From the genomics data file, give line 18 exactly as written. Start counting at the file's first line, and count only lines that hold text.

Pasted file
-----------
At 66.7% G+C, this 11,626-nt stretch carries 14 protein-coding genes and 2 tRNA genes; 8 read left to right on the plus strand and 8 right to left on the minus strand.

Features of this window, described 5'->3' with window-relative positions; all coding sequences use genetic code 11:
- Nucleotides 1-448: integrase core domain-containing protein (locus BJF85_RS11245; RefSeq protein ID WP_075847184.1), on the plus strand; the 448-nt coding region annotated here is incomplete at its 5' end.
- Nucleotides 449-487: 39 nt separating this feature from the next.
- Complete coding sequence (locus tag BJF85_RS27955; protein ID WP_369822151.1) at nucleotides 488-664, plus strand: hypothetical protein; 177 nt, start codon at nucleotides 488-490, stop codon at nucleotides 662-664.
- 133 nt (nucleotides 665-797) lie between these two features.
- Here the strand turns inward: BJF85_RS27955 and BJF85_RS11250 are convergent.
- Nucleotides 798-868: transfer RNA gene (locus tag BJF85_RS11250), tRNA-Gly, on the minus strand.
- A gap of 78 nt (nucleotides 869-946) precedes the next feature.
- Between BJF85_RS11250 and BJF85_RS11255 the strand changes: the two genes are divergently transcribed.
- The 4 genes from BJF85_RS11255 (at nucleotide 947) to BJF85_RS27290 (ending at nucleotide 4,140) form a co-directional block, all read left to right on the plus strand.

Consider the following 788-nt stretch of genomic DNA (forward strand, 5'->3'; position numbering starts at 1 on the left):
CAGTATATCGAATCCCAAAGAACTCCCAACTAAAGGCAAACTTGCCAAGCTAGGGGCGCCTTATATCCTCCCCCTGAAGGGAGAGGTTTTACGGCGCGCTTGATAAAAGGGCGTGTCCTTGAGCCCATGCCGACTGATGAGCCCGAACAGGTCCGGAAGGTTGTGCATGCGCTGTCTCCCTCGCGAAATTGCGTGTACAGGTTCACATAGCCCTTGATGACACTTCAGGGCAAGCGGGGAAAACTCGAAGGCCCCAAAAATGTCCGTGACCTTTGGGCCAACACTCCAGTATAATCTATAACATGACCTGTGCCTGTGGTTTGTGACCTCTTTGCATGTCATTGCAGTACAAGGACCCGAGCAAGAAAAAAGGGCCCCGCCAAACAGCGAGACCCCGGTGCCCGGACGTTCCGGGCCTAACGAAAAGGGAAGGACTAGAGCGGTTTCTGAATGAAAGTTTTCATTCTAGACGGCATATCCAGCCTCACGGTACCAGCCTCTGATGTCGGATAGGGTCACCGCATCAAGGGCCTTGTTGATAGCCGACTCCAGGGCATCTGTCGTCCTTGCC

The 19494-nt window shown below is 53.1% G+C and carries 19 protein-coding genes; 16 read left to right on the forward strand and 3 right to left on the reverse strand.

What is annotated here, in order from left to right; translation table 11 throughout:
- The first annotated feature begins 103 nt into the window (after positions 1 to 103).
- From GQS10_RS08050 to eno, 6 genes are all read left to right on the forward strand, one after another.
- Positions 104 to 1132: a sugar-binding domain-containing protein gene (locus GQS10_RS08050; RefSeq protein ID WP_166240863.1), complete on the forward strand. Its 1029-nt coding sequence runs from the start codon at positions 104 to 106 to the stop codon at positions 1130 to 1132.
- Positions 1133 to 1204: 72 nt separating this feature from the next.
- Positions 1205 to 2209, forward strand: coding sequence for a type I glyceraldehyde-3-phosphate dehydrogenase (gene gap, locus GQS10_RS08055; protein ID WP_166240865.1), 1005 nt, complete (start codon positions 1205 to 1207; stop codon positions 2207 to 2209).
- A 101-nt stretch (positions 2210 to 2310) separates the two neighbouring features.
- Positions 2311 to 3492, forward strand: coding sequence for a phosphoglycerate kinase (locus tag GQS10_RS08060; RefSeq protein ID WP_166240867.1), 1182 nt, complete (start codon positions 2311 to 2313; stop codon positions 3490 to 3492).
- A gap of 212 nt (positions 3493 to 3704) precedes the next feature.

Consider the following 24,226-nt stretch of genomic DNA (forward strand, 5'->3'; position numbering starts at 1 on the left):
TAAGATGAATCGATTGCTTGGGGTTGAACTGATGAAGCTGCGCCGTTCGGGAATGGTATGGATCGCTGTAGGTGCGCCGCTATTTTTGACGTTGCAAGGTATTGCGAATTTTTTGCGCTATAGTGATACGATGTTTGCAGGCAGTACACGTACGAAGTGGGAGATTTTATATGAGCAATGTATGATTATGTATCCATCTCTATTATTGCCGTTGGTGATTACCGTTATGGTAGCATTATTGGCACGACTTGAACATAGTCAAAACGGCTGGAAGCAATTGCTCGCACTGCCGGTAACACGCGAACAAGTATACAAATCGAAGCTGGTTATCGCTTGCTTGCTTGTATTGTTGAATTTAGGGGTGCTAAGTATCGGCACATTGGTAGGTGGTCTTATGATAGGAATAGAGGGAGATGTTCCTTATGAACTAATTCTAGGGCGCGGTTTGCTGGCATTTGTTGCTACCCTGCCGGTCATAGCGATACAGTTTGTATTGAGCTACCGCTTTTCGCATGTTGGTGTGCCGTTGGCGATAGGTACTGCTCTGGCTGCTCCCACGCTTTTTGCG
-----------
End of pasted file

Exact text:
- Positions 104 to 1132: a sugar-binding domain-containing protein gene (locus GQS10_RS08050; RefSeq protein ID WP_166240863.1), complete on the forward strand. Its 1029-nt coding sequence runs from the start codon at positions 104 to 106 to the stop codon at positions 1130 to 1132.